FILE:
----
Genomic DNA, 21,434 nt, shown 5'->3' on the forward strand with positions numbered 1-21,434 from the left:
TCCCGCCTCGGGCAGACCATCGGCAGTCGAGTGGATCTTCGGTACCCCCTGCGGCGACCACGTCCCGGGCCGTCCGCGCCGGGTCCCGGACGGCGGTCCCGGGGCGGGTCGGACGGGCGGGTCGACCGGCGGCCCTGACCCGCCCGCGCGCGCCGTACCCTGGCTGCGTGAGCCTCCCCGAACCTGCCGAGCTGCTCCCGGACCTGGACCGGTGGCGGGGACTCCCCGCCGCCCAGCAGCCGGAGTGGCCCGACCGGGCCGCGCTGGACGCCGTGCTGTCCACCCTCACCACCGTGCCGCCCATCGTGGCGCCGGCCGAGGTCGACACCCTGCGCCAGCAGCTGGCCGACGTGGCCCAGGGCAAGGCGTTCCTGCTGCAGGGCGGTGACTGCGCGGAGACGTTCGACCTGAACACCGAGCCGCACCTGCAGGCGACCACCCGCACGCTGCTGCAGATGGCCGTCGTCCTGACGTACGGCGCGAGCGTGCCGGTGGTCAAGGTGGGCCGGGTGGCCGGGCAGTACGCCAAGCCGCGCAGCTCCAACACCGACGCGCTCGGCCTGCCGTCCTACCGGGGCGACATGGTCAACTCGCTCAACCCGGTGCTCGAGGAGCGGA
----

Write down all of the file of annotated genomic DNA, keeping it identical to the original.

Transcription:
Genomic DNA, 21,434 nt, shown 5'->3' on the forward strand with positions numbered 1-21,434 from the left:
TCCCGCCTCGGGCAGACCATCGGCAGTCGAGTGGATCTTCGGTACCCCCTGCGGCGACCACGTCCCGGGCCGTCCGCGCCGGGTCCCGGACGGCGGTCCCGGGGCGGGTCGGACGGGCGGGTCGACCGGCGGCCCTGACCCGCCCGCGCGCGCCGTACCCTGGCTGCGTGAGCCTCCCCGAACCTGCCGAGCTGCTCCCGGACCTGGACCGGTGGCGGGGACTCCCCGCCGCCCAGCAGCCGGAGTGGCCCGACCGGGCCGCGCTGGACGCCGTGCTGTCCACCCTCACCACCGTGCCGCCCATCGTGGCGCCGGCCGAGGTCGACACCCTGCGCCAGCAGCTGGCCGACGTGGCCCAGGGCAAGGCGTTCCTGCTGCAGGGCGGTGACTGCGCGGAGACGTTCGACCTGAACACCGAGCCGCACCTGCAGGCGACCACCCGCACGCTGCTGCAGATGGCCGTCGTCCTGACGTACGGCGCGAGCGTGCCGGTGGTCAAGGTGGGCCGGGTGGCCGGGCAGTACGCCAAGCCGCGCAGCTCCAACACCGACGCGCTCGGCCTGCCGTCCTACCGGGGCGACATGGTCAACTCGCTCAACCCGGTGCTCGAGGAGCGGA